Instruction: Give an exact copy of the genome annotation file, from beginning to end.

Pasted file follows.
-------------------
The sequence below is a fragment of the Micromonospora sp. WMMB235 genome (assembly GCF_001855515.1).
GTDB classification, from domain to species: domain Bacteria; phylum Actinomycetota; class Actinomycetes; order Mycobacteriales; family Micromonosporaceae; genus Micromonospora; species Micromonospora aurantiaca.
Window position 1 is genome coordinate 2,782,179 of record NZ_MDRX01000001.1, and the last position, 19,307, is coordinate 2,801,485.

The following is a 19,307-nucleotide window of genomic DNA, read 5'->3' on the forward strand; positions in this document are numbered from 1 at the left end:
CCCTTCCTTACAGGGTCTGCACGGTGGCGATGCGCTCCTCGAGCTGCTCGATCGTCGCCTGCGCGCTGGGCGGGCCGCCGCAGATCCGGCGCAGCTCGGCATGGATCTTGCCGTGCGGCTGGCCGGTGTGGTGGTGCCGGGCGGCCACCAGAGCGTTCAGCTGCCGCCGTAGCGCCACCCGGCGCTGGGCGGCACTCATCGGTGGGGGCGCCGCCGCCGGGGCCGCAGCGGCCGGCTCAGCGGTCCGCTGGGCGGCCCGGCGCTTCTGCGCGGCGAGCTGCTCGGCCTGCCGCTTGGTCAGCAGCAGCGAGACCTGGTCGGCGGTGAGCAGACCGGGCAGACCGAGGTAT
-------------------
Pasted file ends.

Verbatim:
The sequence below is a fragment of the Micromonospora sp. WMMB235 genome (assembly GCF_001855515.1).
GTDB classification, from domain to species: domain Bacteria; phylum Actinomycetota; class Actinomycetes; order Mycobacteriales; family Micromonosporaceae; genus Micromonospora; species Micromonospora aurantiaca.
Window position 1 is genome coordinate 2,782,179 of record NZ_MDRX01000001.1, and the last position, 19,307, is coordinate 2,801,485.

The following is a 19,307-nucleotide window of genomic DNA, read 5'->3' on the forward strand; positions in this document are numbered from 1 at the left end:
CCCTTCCTTACAGGGTCTGCACGGTGGCGATGCGCTCCTCGAGCTGCTCGATCGTCGCCTGCGCGCTGGGCGGGCCGCCGCAGATCCGGCGCAGCTCGGCATGGATCTTGCCGTGCGGCTGGCCGGTGTGGTGGTGCCGGGCGGCCACCAGAGCGTTCAGCTGCCGCCGTAGCGCCACCCGGCGCTGGGCGGCACTCATCGGTGGGGGCGCCGCCGCCGGGGCCGCAGCGGCCGGCTCAGCGGTCCGCTGGGCGGCCCGGCGCTTCTGCGCGGCGAGCTGCTCGGCCTGCCGCTTGGTCAGCAGCAGCGAGACCTGGTCGGCGGTGAGCAGACCGGGCAGACCGAGGTAT